Despite launching in 2001 and losing support from Microsoft in 2014, it’s easy to think of Windows XP as a fairly recent OS. Yet decades after its release, Windows XP is still beloved and brings back old feelings for many.
With Windows XP having less than 1% market share of all Windows PCs worldwide as of December 2021, it is an opportune time to look once again. Let’s revisit the biggest features of Windows XP, consider its impact at the time, and see what has changed since then.
rejuvenate windows xp
Looking back on Windows XP in its glory days, what were the biggest changes that came with installing this version?
a fresh look
Windows XP was the first consumer-oriented release in the Windows NT family. Earlier versions, such as Windows Me and Windows 98, were in the Windows 9x family and were all based on MS-DOS under the hood.
As a result, Windows XP shipped with a shiny new look that ditched the old gray taskbar and blended icons. The default blue color scheme, enhanced start menu, rounded window corners, cool account photos, and increased use of shadows all make the OS look built for the (early) 21st century.
Contemporary critics thought Windows XP looked childish at the time, mainly because of its color scheme. And while it depends on preference, it’s fair to say that Windows XP has aged visually well. Windows still uses the same basic design; While some icons are looking outdated now and animations are primitive compared to our standards, Windows XP is far from an eyesore even in the modern era.
a better user experience
Windows XP made a lot of changes to customize the way it is used.
The taskbar gained the ability to group multiple instances of an open app, thereby saving space. Rapid user switching, which lets the current session log in as another user without having to log out, was appreciated for multi-user homes. And Windows XP was the first version to use the modern welcome screen, where you select your account from a list instead of typing a name.
Since Windows XP was the first major home version that was not based on DOS and thus could not natively run 16-bit programs, Windows XP also had a compatibility mode. This helped you run programs that worked on earlier versions of Windows but had problems on Windows XP.
Windows XP’s revamped Start menu includes two columns of icons, with your recently used programs on the left and links to folders and features on the right. This basic layout was used all the way through Windows 7.
XP’s included software
Windows XP didn’t include nearly as many apps as modern versions do. The much-maligned Internet Explorer 6 was the default browser in XP—Firefox wasn’t released until September 2002, while Chrome wasn’t until 2008.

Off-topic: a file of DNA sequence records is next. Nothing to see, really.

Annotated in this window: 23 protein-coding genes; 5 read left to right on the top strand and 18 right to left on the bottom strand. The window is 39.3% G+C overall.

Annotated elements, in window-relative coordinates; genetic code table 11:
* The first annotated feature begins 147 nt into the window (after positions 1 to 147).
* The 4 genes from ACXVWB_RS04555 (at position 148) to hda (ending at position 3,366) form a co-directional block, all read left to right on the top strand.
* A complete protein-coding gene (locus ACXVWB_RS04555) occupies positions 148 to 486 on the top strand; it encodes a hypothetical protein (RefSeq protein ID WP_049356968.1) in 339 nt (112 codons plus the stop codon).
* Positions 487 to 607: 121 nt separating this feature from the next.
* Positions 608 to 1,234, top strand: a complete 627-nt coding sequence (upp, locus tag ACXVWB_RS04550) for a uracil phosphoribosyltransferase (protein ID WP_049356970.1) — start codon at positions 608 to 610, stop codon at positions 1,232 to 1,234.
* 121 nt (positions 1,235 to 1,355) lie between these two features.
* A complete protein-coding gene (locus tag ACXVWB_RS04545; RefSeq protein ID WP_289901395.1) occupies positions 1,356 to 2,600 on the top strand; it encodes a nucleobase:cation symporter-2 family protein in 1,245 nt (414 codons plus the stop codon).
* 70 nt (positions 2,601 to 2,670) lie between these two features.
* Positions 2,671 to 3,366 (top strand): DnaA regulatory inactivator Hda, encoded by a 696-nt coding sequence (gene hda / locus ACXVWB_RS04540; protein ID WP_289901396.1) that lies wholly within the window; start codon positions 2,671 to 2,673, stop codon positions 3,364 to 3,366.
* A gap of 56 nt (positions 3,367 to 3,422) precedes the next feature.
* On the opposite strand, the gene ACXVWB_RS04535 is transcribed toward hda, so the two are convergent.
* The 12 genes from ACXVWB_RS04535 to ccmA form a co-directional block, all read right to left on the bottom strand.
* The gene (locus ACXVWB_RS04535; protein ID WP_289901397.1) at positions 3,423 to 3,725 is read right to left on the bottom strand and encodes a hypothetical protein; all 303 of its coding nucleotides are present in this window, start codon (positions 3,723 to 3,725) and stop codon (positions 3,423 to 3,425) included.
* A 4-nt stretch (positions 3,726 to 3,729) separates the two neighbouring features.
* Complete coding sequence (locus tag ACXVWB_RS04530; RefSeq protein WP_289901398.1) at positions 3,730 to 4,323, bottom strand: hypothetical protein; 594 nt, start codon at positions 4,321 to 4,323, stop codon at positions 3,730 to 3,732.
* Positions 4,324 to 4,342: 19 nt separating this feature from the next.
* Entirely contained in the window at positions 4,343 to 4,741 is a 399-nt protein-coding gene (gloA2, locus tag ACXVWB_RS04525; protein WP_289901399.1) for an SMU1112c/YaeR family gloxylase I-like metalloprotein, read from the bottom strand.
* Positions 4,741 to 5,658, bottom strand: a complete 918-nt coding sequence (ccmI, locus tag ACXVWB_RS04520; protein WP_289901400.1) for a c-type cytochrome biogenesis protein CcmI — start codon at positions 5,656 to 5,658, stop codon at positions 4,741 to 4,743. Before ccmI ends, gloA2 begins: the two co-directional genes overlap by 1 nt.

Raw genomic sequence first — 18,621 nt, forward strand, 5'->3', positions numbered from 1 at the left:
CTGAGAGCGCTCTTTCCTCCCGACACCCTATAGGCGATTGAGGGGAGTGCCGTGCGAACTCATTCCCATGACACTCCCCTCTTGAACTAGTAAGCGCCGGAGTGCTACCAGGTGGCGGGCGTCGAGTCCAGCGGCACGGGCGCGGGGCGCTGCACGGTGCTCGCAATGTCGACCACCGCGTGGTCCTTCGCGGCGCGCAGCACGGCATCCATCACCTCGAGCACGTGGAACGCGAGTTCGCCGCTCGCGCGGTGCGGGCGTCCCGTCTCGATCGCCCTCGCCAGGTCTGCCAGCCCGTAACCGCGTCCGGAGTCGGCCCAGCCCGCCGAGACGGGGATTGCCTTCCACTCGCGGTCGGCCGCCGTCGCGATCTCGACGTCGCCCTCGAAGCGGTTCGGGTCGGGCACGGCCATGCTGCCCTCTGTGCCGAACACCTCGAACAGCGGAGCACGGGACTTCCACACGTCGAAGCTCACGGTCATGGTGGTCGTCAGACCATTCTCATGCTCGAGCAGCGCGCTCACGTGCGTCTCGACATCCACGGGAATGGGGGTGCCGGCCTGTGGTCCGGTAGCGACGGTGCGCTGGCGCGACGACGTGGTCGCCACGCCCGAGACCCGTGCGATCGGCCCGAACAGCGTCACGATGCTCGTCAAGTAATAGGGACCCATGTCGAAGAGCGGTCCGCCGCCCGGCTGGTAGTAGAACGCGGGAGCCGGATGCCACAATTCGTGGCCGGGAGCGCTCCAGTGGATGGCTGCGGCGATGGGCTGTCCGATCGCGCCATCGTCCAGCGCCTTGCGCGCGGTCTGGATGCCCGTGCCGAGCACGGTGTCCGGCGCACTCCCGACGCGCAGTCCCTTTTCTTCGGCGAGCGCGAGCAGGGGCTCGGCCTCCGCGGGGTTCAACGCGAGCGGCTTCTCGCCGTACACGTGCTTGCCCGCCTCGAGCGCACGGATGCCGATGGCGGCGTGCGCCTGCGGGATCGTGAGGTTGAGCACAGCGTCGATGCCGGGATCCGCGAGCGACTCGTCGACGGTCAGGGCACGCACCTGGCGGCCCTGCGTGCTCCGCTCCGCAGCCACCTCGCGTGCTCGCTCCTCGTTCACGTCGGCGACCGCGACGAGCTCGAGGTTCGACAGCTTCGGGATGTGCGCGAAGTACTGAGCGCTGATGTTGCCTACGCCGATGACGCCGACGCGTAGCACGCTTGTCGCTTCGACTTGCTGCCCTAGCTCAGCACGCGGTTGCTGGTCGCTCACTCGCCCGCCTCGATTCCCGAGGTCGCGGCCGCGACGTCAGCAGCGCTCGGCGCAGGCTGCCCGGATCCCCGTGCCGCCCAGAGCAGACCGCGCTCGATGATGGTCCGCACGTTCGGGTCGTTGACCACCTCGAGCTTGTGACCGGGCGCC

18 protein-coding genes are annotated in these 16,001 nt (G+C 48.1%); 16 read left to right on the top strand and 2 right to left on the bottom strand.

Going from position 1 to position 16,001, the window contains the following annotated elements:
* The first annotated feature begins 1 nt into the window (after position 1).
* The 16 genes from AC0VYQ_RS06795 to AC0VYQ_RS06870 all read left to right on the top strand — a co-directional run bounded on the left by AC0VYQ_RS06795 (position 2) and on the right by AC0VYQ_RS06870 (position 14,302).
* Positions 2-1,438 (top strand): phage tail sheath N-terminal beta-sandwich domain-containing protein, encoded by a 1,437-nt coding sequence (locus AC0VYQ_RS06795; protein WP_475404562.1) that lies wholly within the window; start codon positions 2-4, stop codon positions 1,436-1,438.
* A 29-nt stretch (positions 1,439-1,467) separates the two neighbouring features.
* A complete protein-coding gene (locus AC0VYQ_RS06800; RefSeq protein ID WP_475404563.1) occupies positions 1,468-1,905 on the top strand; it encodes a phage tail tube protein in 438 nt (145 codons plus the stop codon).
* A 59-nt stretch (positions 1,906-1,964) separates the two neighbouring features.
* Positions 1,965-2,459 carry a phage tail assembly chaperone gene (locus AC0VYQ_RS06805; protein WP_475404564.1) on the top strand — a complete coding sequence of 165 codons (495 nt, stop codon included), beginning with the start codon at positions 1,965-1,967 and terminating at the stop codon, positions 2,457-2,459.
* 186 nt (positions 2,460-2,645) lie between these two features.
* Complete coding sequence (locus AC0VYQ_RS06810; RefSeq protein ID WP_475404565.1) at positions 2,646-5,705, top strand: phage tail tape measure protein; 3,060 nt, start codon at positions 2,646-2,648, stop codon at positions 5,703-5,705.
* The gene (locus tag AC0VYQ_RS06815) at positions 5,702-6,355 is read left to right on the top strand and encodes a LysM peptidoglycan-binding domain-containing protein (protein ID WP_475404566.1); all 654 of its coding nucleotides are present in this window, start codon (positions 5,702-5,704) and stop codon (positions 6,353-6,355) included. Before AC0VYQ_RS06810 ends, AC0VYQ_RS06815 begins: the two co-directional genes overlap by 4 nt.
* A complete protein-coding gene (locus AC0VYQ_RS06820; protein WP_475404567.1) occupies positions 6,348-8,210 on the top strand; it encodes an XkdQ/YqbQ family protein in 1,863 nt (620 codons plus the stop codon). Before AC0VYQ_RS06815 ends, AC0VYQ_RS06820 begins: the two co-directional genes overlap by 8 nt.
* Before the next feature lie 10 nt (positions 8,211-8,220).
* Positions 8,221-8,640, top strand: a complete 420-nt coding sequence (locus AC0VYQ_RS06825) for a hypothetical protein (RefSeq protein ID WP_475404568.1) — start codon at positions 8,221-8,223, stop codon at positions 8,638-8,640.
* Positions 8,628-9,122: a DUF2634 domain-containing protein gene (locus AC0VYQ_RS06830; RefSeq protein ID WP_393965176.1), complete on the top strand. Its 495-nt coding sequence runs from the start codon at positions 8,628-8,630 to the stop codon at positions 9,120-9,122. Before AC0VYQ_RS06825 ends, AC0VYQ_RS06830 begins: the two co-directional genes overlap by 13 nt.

While Windows Movie Maker first appeared in Windows Me, it was also part of XP, where it would gain considerable popularity. Since YouTube went online a few years after XP’s launch, Movie Maker played a big role in allowing anyone to edit and share simple videos.
Unlike some ad-laden games in Windows 10 and 11, Windows XP had all the classics, including FreeCell, Hearts, Minesweeper, and everyone’s favorite: Pinball. There were also online versions of Checkers, Spades and other titles. If you are interested, you should learn how to bring back classic Windows games in Windows 10 and 11.
Remote Desktop Protocol (RDP) made its first consumer appearance in Windows XP, though not in the Home edition. You may have forgotten that Windows XP didn’t even include an antivirus program. Windows Security Center will warn you that one isn’t installed, but you’ll have to decide on an alternative yourself.
Before the days of WhatsApp and Telegram, Windows XP had Windows Messenger. It was later replaced by Windows Live Messenger, which itself was superseded by Windows Live Messenger. In later versions of Windows, Microsoft introduced Lync instead, which became Skype for Business. Now, this confusing train of messaging tools is all wrapped up in Microsoft Teams.
Comparing this to Windows 11’s requirements of a 1GHz CPU with 4GB of RAM is a good measure of how fast the technology moves.
How was Windows XP made better?
While using XP again after so many years is a fun burst of nostalgia, clicking around the old OS is a reminder that it was perfect. Let’s end with a few points that we are glad that Windows has evolved since XP.
better search capabilities
If you take it for granted that you can click the Start button or hit the Win key on your keyboard to search for anything on your PC, you might be surprised to learn that this was not the case in Windows XP. .
While XP includes a search function, it’s not nearly as robust as you’ll find in modern versions. It offers a cartoon dog that asks what type of file you want to search, followed by additional filters.